Emma Ratkovic 6:03
And then, what has been the student response to this task force?

Libbey Hanson 6:09
Yeah, I’ve seen polarized reactions to the task force. Some students believe it will be really helpful and have commended President Randall on creating the task force, while others see it as a possible attack on free speech rather than improving free speech. I think that in the past, we have seen some conflicting reactions from university leadership on free speech issues. And so I think some students are concerned that there will still be some conflicting policies.

Emma Ratkovic 6:45
Do you think there’s a broader movement taking place in the country that is represented by this initiative?

Libbey Hanson 6:51
Yeah, I do. Nearly every day, at least I see issues of free speech on campuses in the news, especially with like the pro-Palestine and Israel movements and recent bannings of DEI. So we’ve seen this majorly affect institutions like the University of Pennsylvania and Harvard with the resigning of their presidents over issues of free speech. So I do think that there is a national issue going on and this taskforce is, reaction, maybe a proactive action towards addressing these upcoming issues.

Emma Ratkovic 7:27
And how can students and staff safely advocate for their rights and freedom of speech?

Libbey Hanson 7:34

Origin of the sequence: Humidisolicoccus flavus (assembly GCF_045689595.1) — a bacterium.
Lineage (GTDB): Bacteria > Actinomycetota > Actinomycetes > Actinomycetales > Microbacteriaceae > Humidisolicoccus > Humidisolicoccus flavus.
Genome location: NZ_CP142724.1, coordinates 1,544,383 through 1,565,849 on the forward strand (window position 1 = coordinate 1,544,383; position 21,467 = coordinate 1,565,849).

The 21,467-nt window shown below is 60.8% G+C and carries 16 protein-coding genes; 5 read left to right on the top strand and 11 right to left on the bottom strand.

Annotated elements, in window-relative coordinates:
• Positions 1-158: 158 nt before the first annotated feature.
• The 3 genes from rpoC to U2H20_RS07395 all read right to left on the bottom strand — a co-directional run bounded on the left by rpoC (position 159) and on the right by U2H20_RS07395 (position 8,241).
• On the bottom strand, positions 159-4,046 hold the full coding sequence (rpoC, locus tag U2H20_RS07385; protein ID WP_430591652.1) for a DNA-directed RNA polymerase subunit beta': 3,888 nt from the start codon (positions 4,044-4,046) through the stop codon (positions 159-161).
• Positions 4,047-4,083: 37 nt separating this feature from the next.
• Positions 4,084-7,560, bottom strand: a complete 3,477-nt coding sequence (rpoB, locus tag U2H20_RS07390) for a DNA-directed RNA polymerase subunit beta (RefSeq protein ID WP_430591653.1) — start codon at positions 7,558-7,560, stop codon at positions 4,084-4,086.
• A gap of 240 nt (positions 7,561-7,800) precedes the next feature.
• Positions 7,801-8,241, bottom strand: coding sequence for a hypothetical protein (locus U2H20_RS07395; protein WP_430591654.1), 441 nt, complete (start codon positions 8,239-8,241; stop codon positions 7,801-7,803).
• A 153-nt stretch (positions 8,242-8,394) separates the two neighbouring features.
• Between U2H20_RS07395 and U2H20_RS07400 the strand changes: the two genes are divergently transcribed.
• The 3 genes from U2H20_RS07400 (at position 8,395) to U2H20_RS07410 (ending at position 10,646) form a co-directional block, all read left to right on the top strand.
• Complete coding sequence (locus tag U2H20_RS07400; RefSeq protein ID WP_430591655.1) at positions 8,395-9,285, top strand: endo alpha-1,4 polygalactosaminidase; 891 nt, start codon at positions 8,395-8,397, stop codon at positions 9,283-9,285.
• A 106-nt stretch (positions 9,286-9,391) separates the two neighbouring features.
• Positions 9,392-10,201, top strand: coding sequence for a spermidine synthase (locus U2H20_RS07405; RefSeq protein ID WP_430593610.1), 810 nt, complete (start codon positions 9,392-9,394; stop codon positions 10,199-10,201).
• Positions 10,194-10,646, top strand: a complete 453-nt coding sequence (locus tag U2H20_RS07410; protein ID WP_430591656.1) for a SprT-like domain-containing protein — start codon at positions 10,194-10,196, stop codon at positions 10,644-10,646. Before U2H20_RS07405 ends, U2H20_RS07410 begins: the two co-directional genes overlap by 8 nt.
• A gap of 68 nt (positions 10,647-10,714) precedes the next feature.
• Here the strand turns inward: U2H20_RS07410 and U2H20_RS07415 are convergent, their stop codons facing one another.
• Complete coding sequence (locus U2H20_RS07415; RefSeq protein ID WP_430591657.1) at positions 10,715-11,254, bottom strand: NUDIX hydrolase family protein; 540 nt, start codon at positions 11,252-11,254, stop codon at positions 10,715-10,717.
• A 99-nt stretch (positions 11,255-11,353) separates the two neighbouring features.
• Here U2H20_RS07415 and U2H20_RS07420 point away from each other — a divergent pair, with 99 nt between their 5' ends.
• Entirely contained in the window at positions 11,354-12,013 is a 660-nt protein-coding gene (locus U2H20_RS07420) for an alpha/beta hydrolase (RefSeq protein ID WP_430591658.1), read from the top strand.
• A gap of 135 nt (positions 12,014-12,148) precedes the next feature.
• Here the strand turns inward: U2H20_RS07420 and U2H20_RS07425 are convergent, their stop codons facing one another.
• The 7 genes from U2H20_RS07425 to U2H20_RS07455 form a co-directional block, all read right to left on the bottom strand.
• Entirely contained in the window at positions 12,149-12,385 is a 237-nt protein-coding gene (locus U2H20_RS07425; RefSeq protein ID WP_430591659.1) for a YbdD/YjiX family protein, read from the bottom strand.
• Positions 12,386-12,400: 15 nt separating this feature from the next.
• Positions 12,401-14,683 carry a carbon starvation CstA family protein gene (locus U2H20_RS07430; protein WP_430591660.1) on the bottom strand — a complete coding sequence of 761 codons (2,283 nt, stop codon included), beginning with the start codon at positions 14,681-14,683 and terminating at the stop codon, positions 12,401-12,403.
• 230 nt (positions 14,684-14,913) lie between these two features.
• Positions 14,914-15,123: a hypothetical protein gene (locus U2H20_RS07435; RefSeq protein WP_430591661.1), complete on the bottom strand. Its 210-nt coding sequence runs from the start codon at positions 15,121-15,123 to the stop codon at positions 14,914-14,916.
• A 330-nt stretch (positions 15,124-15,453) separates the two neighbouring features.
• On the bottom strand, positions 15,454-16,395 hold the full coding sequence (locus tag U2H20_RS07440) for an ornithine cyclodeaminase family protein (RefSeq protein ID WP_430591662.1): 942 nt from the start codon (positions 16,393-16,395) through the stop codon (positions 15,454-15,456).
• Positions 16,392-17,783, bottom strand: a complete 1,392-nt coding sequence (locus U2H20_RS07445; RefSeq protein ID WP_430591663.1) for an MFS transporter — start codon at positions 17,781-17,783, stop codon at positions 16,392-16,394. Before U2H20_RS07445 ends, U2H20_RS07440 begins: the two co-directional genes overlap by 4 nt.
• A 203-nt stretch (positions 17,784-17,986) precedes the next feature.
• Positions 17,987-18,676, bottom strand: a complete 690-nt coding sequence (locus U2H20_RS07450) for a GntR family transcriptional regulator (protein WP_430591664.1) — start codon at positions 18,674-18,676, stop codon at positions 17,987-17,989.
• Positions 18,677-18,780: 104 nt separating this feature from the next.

So, I would just start by saying that every student has the right to be here and to use their voice, and everyone just needs to keep speaking up for what they believe in, and their opinions. So I suggest emailing university leadership, answering the climate surveys, showing up or hosting your own events that express your opinions, or even contact your local government. The legislative sessions are currently going and there are multiple bills that will affect students on college campuses. So I suggest students keeping up with those bills that are currently being heard. And speaking up at the capitol and showing up as much as you’re able to and write your leadership. Regarding safety, though, it is important to remember that based on the university policy, just as you have the right to speak, others do as well. So, be as respectful as possible. And I know it can be difficult, but it is possible to wholeheartedly disagree and remain civil. And I think that that’s the most important thing for your voice to be heard at the at the current climate that we’re at on campus.